Wells Fargo Money Market Funds' new monthly "Overview, strategy and outlook publication features a piece on "The year in review." Authors Jeff Weaver and team comment, "While most of the year we focused on the Federal Reserve (Fed), we took three opportunities to engage in a more in-depth discussion on specific topics affecting the money markets. In February, we examined the state of the credit environment, examining both relevant asset classes as well as regional differences. In May, we discussed what was on the horizon for the United Kingdom after it missed its Brexit deadline and Prime Minister Theresa May resigned. And finally, as talk of an impending recession ramped up, in August we focused on the typical expected behavior of money market funds in a recessionary environment. But the Fed and its actions dominated our monthly commentaries this year, and for buy-siders it was not for reasons we particularly liked. After nine tightening moves, beginning with lifting the target federal funds rate off its zero bound in December 2015, the Fed signaled at its December 2018 meeting that it might be pausing.... Then, in June it became clear that the Fed had lost all patience and completed a dovish pivot." Wells' update explains what's, "On the horizon," "'Auld Lang Syne' is traditionally associated with the end of one year and the beginning of the next and can be interpreted to mean 'for the sake of old times.' ... But along with the year in review, it's also a good time to review the past decade, as befits a year ending in "9." In that context, for the money market fund industry as a whole, the story of the year was 'growth.' [M]oney market funds achieved their fastest growth in the past 10 years -- growing by 18.6% this year. This is remarkable in that for much of the past decade, funds have experienced growth that can be charitably characterized as anemic, at around 1% or less -- when it wasn't negative -- and only in the previous two years had growth exceeded 4%.... So where do we go from here? Optimistically, up! The trend seems to favor continued growth, as do economic conditions and market volatility. Additionally, we are entering a cyclical time of year in which funds traditionally gather assets in advance of tax payments coming due in April. Beyond that, the crystal ball is a little cloudy, but if the next year is anything like the past three, we could see continued asset growth in our industry."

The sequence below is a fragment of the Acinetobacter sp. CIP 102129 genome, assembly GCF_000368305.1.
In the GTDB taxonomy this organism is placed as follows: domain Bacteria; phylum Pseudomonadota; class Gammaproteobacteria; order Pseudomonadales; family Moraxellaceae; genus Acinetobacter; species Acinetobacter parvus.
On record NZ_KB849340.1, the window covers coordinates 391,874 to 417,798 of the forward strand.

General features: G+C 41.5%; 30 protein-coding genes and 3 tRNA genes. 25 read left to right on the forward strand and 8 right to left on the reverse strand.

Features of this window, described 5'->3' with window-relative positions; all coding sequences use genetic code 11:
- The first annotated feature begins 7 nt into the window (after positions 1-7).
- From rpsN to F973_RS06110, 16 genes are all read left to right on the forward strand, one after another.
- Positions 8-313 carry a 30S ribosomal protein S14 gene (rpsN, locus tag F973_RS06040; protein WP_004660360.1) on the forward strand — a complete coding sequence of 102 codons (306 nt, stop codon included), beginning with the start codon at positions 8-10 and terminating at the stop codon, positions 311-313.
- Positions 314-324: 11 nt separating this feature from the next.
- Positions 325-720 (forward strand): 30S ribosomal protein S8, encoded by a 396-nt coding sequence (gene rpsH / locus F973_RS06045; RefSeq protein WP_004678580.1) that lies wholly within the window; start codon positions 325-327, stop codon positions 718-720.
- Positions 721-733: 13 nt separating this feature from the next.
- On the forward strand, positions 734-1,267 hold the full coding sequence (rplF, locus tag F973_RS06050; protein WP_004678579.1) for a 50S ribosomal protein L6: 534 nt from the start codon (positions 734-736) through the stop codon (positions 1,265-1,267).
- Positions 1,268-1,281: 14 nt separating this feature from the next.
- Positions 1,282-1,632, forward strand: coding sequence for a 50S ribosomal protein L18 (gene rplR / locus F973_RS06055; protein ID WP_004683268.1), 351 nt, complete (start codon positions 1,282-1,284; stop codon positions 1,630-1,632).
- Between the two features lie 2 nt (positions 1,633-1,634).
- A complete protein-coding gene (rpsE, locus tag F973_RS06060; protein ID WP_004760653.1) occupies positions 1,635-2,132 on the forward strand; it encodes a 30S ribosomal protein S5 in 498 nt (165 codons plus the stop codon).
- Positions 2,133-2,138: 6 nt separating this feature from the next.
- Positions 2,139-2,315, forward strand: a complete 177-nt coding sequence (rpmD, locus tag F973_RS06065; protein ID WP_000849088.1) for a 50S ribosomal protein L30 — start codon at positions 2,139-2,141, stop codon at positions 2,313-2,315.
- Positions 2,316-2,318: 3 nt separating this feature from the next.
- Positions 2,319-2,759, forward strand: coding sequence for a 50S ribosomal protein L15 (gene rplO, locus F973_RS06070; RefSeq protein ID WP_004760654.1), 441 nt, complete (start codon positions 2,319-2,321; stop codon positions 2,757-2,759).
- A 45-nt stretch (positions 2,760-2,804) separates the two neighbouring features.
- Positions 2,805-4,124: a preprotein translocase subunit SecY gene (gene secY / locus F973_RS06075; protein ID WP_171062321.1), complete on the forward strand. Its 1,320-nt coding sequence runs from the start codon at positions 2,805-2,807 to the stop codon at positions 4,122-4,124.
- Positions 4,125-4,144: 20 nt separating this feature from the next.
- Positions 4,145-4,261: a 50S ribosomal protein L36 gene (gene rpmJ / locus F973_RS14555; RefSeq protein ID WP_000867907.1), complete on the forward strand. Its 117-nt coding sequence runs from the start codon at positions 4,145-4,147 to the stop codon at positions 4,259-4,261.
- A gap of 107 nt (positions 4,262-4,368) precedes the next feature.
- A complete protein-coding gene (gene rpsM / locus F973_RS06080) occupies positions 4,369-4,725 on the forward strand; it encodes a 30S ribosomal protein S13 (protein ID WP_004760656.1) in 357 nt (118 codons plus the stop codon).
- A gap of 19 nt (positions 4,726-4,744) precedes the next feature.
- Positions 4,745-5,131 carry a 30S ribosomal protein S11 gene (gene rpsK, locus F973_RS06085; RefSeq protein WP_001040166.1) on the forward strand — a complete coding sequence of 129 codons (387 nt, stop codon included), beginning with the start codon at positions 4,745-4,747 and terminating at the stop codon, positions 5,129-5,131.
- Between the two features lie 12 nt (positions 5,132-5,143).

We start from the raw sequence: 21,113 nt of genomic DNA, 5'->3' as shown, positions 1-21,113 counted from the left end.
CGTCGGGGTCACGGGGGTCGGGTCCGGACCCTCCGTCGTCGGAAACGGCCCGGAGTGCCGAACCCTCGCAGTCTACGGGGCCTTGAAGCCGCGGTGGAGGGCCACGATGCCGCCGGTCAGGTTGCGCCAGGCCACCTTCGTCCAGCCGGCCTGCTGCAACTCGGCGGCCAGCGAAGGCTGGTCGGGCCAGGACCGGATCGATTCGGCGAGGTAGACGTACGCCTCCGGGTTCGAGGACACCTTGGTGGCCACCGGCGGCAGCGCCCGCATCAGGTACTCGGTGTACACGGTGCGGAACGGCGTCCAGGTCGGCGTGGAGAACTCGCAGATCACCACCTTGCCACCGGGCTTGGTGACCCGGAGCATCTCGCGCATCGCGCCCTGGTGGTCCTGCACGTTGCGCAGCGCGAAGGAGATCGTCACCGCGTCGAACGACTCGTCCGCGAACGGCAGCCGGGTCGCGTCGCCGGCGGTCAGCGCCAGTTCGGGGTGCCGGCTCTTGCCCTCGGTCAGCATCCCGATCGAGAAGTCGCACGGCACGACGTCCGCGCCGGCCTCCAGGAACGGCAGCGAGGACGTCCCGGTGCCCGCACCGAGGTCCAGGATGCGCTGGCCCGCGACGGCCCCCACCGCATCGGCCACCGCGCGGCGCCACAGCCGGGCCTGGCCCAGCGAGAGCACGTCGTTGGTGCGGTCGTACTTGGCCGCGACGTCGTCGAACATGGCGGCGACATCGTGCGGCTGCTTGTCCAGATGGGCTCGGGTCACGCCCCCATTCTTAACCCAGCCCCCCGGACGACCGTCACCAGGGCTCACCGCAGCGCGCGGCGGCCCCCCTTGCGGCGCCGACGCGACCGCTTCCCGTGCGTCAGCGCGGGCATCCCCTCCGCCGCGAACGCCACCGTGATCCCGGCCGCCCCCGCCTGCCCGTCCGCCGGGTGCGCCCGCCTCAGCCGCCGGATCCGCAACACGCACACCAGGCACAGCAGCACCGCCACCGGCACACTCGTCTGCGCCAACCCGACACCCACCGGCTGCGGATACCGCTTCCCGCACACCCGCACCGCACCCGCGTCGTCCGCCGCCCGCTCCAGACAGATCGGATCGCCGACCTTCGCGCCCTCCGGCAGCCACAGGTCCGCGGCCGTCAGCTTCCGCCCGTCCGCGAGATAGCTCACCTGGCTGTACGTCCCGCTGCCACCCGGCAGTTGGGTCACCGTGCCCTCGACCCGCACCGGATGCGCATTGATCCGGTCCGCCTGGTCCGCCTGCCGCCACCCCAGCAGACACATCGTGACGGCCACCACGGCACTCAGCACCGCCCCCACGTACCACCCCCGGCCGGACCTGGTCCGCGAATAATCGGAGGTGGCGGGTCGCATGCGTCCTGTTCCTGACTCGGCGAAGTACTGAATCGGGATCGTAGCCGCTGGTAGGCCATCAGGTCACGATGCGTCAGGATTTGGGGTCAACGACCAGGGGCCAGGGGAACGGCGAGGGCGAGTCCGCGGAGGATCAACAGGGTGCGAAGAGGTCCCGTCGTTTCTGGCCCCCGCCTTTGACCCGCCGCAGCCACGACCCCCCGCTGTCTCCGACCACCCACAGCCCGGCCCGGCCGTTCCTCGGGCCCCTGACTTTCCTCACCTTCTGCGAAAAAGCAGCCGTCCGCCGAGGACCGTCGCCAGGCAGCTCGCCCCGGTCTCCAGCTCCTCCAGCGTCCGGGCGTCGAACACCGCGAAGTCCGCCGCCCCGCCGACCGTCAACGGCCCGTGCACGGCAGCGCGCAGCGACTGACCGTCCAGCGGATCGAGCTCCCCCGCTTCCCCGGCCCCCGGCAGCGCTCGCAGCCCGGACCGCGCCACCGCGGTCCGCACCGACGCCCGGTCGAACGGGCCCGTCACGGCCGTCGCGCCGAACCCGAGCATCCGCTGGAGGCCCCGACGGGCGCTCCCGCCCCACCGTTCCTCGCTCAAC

Email This Article




Use a comma or a semicolon to separate

captcha image